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Suspect in New Year's Eve machete attack considered international targets, officials say

Trevor Bickford, 19, considered an attack in Burma or China over the treatment of Muslims, law enforcement officials said.
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The man suspected of attacking three New York City police officers with a machete on New Year’s Eve had been studying the Quran and considered carrying out an international attack, according to law enforcement sources who shared new information about the suspect's movements before the attack.

Trevor Bickford, 19, of Wells, Maine, nearly 300 miles from Times Square, told investigators that he self-radicalized over the past three or four months, said two senior officials briefed on the attack, who characterized the suspect as a homegrown violent extremist motivated in part by Salafi extremism.

While only a small minority of Muslims are Salafis, most Muslim violent extremist movements — including Al Qaeda — are rooted in Salafism, a fundamentalist Islamic movement based on 13th and 14th century teachings, according to the Minerva Research Initiative, a research program of the Defense Department, and the Counter-Extremism Project, a nonpartisan international policy organization.

The machete used to attack three  police officers on New Year's Eve in New York.
The machete used to attack three police officers in New York on New Year's Eve.NYPD via AP

Bickford was arrested on two counts of attempted murder and two counts of attempted assault.

A spokesperson for the Manhattan district attorney’s office said Tuesday that the timing of Bickford’s arraignment remains unclear. Officials say the Justice Department continues to look into whether federal terrorism-related charges are warranted. 

Bickford was shot in the shoulder by police and remained hospitalized Tuesday. It was not immediately clear whether he has a lawyer who could speak on his behalf.

One of the two senior officials briefed on the attack said Bickford indicated he had initially looked into carrying out “jihad” against Burma or China because of how those governments treat Muslims.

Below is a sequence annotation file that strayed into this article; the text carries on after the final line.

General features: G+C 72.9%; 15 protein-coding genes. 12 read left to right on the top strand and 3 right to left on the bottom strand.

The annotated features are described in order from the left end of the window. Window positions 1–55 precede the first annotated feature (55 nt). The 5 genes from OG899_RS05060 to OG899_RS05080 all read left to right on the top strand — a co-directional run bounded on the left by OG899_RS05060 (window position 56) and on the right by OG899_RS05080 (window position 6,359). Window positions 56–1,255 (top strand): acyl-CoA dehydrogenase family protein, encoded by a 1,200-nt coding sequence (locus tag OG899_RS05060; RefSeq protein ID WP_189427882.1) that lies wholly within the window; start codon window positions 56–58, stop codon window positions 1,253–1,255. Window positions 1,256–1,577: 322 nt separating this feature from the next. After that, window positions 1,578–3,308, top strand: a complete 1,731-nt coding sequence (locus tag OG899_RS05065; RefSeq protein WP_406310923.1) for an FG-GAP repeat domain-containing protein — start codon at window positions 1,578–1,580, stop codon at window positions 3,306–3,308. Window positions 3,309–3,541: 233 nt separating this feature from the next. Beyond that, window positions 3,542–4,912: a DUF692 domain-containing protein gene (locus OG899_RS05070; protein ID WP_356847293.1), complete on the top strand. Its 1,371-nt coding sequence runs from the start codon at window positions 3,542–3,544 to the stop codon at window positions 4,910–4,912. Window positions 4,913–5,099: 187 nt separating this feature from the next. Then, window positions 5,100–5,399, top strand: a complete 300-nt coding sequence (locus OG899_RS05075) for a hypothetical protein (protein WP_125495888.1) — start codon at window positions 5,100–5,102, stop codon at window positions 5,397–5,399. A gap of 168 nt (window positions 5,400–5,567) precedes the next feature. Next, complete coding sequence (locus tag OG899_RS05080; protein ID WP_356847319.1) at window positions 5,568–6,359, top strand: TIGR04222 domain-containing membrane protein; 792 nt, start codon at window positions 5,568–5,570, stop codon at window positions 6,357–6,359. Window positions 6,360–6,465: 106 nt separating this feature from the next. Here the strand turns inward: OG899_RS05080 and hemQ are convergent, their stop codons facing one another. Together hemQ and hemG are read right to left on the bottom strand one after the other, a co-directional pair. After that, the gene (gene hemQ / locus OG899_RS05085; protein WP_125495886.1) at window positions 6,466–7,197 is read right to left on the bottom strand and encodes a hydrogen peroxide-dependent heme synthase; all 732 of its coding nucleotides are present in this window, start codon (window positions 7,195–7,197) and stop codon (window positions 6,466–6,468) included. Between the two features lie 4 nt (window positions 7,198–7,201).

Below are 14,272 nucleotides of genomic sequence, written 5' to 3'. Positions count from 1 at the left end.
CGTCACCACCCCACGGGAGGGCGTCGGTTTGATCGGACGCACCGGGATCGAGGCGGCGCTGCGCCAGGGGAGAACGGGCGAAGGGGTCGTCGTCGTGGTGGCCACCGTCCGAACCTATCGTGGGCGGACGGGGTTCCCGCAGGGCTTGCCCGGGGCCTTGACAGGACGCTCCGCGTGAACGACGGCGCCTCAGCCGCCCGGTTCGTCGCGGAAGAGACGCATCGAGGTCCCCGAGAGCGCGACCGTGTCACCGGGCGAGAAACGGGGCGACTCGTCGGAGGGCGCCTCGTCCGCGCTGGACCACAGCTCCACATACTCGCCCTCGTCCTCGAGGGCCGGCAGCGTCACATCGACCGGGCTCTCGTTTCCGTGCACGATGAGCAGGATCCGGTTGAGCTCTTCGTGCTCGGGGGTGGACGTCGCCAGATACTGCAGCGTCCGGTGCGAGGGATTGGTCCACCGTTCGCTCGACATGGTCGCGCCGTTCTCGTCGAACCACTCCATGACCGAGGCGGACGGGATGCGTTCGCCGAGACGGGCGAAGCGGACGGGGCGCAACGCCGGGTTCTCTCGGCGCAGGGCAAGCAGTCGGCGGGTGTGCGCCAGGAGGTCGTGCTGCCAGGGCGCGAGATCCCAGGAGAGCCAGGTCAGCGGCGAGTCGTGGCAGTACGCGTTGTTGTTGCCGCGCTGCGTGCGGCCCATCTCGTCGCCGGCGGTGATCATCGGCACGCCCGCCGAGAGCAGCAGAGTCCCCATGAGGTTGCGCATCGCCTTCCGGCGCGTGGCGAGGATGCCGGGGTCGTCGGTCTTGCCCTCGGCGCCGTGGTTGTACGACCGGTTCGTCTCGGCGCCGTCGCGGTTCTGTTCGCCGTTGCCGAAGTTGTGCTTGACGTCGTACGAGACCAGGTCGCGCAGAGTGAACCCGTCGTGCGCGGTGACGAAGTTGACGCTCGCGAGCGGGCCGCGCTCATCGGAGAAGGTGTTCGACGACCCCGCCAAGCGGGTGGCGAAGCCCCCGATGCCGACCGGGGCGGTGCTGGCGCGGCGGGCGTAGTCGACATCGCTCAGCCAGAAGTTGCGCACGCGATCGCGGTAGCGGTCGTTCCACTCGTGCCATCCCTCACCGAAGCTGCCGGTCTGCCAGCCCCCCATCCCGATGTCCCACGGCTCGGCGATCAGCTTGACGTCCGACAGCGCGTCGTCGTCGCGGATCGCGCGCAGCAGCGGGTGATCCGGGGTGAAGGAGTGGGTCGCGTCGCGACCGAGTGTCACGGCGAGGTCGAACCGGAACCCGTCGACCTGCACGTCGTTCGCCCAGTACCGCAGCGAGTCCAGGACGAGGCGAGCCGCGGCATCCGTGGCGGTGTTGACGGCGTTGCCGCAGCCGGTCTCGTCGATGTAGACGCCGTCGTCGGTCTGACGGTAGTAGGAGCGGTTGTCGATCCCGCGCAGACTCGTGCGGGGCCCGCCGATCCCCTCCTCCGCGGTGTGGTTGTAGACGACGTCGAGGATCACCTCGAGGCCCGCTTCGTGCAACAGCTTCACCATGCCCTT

Bickford traveled from Boston to New York on Amtrak on Thursday, the officials said.

Law enforcement sources say that he considered New York as a target just before he traveled to the city and that he solidified his plans to attack upon his arrival, adding that he said women and children would be off-limits.

Relative made report three weeks before attack

By the time Bickford, who does not have a criminal record, traveled to New York, he was known to law enforcement: Federal agents interviewed him in mid-December after a relative alerted them to his revolutionary support for Islam, four law enforcement sources briefed on the investigation said.

The relative — whose relation to Bickford was not immediately clear — told law enforcement officials they were concerned he was depressed and not taking his medication, law enforcement sources said.

In his diary, Bickford referred to nonbelievers as “kuffar” and indicated he wanted to die for his religion, officials said.

He detailed whom he wanted his possessions to go to and where he wanted to be buried if he died in the attack, law enforcement officials have said. He also wrote about disappointing his mother and his hopes that his brothers would join him in his fight for Islam, they said.

Bickford also made pro-jihadist statements from his hospital bed after the attack, the sources said.

New details emerge

Bickford had walked across Central Park just before the attack, but it is unclear where he was immediately before it, officials said.

Investigators are also looking into whether Bickford stayed at a homeless shelter when he arrived in New York City, four law enforcement officials have said.

During the attack — which occurred said shortly after 10 p.m. at West 52nd Street and Eighth Avenue, just outside high-security checkpoints that celebrants had to pass through — Bickford yelled "Allahu Akbar," an Islamic phrase meaning "God is the greatest," law enforcement sources said.

The attack began when a man tried to hit an officer over the head with a machete before he struck two officers in the head with the blade, Police Commissioner Keechant Sewell said Sunday. Bickford was then shot and arrested, Sewell said.

Three officers were hospitalized; one had a fractured skull and another had a bad cut. All three were discharged from Bellevue Hospital overnight.